This Week has managed to accomplish something even I never thought possible: trivializing a great man -- Nelson Mandela -- in order to toss a petty smackdown on President Obama. And yet, there it is:
STEPHANOPOULOS: And Bill, let me begin with you. We ended that piece on the relationship between President Obama and President Mandela. Of course they share something very, very important. But they are also very different in important ways as politicians.
BILL KELLER, NEW YORK TIMES: They are. It's -- was noteworthy in that earlier segment that the president that Mandela felt closest to was Bill Clinton because they have more in common than Mandela and Obama.
And one of the things that Mandela had was a joy in the robust give and take of politics, the schmoozing, the deal making, the stage craft, the theater absolutely, you know, whereas Obama is more cerebral and doesn't seem to enjoy going up and shaking hands and doing favors.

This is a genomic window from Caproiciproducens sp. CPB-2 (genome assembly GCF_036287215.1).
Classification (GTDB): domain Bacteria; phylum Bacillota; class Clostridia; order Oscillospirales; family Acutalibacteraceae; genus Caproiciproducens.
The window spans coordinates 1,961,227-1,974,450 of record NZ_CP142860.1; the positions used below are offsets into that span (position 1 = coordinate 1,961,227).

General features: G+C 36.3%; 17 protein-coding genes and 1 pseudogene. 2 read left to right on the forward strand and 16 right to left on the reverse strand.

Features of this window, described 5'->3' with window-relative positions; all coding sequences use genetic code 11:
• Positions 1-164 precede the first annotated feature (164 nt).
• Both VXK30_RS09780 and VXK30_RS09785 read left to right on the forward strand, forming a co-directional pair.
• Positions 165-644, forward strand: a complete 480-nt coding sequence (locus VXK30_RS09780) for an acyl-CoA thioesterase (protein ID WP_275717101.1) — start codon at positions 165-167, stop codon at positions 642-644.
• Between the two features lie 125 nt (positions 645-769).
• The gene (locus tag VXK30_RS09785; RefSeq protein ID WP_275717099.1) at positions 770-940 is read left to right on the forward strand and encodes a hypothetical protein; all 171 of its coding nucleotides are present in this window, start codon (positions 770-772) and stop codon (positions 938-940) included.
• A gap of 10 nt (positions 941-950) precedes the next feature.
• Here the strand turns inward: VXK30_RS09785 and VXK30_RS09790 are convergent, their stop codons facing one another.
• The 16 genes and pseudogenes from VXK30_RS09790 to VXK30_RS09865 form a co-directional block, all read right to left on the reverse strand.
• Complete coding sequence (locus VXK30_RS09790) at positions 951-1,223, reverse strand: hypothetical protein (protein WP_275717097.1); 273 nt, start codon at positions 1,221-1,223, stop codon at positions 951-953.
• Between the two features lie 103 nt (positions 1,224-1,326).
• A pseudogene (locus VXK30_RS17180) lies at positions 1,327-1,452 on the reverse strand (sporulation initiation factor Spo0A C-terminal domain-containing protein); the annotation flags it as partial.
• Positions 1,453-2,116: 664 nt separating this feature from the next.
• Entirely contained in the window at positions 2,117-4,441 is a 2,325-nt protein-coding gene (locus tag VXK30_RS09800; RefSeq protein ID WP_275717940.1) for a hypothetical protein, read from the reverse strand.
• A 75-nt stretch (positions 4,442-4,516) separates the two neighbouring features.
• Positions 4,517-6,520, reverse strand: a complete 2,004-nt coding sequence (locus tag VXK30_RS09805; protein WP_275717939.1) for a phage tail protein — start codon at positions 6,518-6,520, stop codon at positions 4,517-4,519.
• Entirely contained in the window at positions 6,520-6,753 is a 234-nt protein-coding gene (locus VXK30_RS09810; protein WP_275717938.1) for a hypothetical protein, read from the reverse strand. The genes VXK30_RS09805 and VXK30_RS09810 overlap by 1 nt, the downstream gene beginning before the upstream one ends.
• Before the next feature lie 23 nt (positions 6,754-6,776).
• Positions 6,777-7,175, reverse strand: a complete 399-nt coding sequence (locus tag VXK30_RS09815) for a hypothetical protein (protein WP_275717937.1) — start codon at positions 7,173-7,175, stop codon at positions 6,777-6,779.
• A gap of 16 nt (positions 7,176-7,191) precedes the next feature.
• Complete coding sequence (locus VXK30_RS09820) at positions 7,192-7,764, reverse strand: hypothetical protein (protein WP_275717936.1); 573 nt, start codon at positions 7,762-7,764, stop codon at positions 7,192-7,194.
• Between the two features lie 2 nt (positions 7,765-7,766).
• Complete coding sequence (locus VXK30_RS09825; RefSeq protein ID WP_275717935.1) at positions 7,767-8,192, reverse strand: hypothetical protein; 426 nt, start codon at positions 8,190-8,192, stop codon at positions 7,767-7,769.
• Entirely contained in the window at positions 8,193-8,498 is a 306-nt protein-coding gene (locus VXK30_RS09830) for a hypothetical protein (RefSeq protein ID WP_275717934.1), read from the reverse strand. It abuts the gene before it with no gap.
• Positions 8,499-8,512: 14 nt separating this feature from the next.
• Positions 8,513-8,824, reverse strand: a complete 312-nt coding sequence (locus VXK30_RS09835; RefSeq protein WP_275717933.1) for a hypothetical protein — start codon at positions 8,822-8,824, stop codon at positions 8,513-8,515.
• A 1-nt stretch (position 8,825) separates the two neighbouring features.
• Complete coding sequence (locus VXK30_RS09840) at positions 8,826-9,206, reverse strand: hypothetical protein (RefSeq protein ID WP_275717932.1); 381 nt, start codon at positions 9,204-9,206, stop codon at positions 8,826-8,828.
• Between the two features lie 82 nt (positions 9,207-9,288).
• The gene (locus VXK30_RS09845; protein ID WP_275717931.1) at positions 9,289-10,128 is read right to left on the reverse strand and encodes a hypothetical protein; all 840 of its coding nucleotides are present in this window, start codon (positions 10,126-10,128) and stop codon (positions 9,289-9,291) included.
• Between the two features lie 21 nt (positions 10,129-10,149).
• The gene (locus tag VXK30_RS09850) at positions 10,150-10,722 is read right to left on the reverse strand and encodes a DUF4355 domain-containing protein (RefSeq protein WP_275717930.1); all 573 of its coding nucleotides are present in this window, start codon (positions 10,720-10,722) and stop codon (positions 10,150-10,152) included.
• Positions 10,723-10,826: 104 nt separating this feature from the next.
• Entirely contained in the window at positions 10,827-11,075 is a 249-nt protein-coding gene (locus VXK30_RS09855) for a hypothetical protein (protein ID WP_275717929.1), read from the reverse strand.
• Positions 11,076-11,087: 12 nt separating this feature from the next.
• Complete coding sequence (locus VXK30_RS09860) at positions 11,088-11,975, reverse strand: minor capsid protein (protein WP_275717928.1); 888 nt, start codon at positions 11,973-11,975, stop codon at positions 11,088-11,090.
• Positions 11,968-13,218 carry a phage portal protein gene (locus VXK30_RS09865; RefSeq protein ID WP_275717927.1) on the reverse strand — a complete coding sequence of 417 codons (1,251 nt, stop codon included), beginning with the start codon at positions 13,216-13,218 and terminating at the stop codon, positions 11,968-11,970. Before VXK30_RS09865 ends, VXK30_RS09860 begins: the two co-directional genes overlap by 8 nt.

There are a lot of reasons why Clinton may have been closer to Mandela. Maybe schmoozing is one, but I can think of others. If you want to boil it down to optics alone, a friendship between the two would have furthered both of their goals for setting an example of racial reconciliation and respect.
Clinton was not Bush or Reagan and represented possibilities for open doors and opportunity here in the US. They were both younger, and Mandela was still a public figure who traveled and regularly interacted with heads of state.
But beyond that, if there is a different relationship between Obama and Clinton it's more likely the product of the times and Mandela's age than any schmoozing ability. These 'tributes' do no one any favors when they use a moment in history to score a cheap political hit.
They're useless and should just stop pretending they're serious.